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Hospitality

by Karen Yunia

[Image: Stirling Conference 2018. Used with permission]

Karen is a PhD student at Stirling Theological College. Her work explores models of Christian identity within Javanese culture. This article is developed from a presentation given by Karen at the Stirling Conference in July 2018.

Solo is a city in the province of Central Java, Indonesia. With a population of over 550,000 people, Solo is a densely populated city and people live close together. This city has a community atmosphere which arguably is the epicentre of Javanese identity and tradition. Yet, the city is also a hub of Islamic extremism. It was the birthplace of radical Islamist leader Abu Bakar Bashir as well as the refuge of Malaysian terrorist Noordin Top, who masterminded the Jakarta and Bali bombings. I live in a suburb where radical hardline Muslim bases are located. However, Javanese people share basic ethical values on harmonious social intercourse with others. It is an interfaith neighbourhood; churches and mosques are placed closely to each other while, in other regions in Indonesia churches are torn down and banned. This is to say that Indonesia has diverse social, cultural and tribal lores within a single society. This is exemplified in Solo. 

In Indonesia, greeting each other demonstrates great manners and a polite attitude to others. Whenever you meet someone you know, you say hi! and give a handshake. If you happen to meet older people and people whom you respect, you smile and nod your head. This shows respect; hospitality is a central social element in my hometown. Social gatherings are preserved as a cultural and lifestyle expression for human interaction. These can be family gatherings, a religious study, celebrations, weddings, or reunions. Literally every relative, colleague or business partner could be invited to a wedding. Joining a group of others that are invited, even if you did not receive an invitation personally addressed to you, is normal. Attending an event shows that you care, that you respect the people involved and your relationship with them.

There are sets of categories within Javanese Christian culture and ethics that assert belonging and identity within Christian community, or within a particular church, or even within broader Javanese society. Within the system of culture, values and norms in Javanese society, religion attempts to establish quasi-legal parameters in politics and the public domain as representing human dignity and civilisation. Javanese society gravitates to pre-conceived standards and behaviours in order to prove Christian identity. Boundaries are created where beliefs must be commensurate with behaviour. Therefore, Christian identity is often defined by moral performance, not by identity in Christ.

Hospitality suggests treating others in a warm, friendly, generous way. It is obvious that hospitality plays a significant role in biblical ethics. It is an imperative throughout Scripture in both Old and New Testaments. Hence, hospitality exhibits the distinctiveness of Christian impetus. While people in some parts of Indonesia still preserve this attitude, in some other part of Indonesia hospitality is losing emphasis. The practice of hospitality in Java can be habitual, almost duty-driven rather than out of people’s heart as an expression of faith.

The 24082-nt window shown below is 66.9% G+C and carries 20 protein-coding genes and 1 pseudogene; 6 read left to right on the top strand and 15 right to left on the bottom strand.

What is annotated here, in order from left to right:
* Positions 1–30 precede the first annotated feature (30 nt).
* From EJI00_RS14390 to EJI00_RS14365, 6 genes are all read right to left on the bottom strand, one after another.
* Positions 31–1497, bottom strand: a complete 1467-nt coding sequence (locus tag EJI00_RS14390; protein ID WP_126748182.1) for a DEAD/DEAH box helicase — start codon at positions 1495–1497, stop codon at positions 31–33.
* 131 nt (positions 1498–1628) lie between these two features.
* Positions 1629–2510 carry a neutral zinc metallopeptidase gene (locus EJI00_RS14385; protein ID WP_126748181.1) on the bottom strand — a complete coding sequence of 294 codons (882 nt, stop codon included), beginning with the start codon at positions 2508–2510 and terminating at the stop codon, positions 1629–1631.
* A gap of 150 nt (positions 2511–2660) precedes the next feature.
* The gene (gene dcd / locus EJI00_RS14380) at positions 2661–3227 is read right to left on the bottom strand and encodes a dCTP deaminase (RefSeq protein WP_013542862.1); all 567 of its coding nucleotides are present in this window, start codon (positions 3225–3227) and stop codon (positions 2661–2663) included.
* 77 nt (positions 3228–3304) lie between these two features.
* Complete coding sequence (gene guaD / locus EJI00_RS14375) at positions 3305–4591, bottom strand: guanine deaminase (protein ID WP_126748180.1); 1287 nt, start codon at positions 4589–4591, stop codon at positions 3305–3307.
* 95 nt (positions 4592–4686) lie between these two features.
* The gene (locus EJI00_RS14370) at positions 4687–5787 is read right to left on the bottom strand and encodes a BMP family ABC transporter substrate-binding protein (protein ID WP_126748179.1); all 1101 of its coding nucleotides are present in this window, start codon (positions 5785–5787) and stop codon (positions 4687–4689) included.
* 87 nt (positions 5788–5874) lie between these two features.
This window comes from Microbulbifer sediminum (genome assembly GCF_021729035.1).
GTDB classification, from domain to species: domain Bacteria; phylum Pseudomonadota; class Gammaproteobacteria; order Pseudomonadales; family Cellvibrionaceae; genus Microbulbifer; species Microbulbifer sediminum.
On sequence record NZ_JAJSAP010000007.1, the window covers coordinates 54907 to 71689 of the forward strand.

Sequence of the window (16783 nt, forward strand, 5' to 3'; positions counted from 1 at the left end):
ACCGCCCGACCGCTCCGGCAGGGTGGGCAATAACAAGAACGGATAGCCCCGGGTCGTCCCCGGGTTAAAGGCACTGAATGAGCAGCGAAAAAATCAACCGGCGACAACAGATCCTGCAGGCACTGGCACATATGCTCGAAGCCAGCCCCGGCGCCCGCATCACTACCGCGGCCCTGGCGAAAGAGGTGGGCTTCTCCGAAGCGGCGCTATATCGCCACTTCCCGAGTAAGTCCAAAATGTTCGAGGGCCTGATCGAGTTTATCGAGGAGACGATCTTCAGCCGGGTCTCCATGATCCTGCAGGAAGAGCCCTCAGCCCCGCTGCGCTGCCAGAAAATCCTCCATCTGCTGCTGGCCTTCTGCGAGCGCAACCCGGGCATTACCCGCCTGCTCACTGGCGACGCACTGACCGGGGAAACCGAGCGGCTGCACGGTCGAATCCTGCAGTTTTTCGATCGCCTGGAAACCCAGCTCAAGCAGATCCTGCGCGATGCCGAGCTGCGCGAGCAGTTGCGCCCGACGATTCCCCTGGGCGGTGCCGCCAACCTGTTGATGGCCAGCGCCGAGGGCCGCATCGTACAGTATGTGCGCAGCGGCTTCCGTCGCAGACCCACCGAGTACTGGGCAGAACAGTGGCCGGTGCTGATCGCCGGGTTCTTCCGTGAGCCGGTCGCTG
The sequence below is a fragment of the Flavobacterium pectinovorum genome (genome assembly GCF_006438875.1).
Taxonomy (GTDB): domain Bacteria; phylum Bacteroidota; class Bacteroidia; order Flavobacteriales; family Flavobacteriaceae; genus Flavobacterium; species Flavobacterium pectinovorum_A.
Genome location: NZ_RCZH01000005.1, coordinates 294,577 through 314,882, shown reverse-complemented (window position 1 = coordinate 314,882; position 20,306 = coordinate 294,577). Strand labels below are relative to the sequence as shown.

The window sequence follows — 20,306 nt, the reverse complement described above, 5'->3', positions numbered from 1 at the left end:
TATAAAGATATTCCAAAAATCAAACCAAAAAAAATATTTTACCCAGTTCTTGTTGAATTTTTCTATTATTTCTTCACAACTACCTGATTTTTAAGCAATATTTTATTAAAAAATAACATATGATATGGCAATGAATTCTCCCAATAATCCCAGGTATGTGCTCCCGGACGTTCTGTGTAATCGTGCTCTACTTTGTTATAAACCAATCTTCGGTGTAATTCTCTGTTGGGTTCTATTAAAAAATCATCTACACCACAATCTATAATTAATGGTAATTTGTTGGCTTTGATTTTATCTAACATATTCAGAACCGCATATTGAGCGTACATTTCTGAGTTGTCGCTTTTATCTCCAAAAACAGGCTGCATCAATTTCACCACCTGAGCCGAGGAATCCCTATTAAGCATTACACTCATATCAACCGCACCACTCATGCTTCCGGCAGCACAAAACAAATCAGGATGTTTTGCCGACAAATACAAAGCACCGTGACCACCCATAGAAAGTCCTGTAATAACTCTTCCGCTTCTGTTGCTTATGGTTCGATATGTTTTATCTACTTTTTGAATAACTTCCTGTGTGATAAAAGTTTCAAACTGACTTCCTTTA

In Australia hospitality tends to be politicised. We can get caught up in legislative frameworks during the federal election campaigns in relation to the homeless and refugees. Of course, hospitality exists in both Australia and Indonesia. But I now live in a western culture where individualism and isolation can lead to a functional decline and depression. I see young people on the streets wearing headphones, listening to music, reading books. They have no interest in talking to strangers. I had difficulties finding a home church because every week I came to another church, I felt a lack of connection and meaningful relationship. The interaction that occurred and developed was not as easy as in Indonesia. Some people simply grouped up with their friends. Some were just not interested in knowing or even building a relationship with newcomers. I observed different kinds of behaviours and manners within a culture of social interaction, particularly in a church setting. What factors create differences in hospitality between Christian communities in Melbourne and in Java?

Javanese people uphold and adhere to their local customs, beliefs and daily practices. One of distinctive values in Javanese culture is living in harmony in order to live peacefully with one another. Javanese people also maintain the existence of mutual cooperation and social interaction which can strengthen neighbourhoods and avoid conflict. With this, hospitality plays an important role. As a result, connection between one another easily develops with these underpinning social values. In contrast, western people seem to value the maintaining of individual privacy; that is, respecting other people’s business. Does this minimise vulnerable interaction?

In Jesus’ ministry throughout the Bible, he has a way of showing up at tables. The table is a place to remember the blessing of God. The table is the place where broken people find connection and belonging. The table has a potential to be the most “missional” place in all of our lives. It’s worth noting that at the centre of the spiritual lives of God’s people in both the Old and New Testaments, we find a table: the table of Passover and the table of Communion. Being welcoming and open to other people is significant. Hospitality can be superficial whether in Indonesia or in Australia, yet we can offer genuine hospitality. The way we receive, interact, and treat others is an impetus of Christian faith and an embodiment of God’s love.

Return to Batch 1, 2019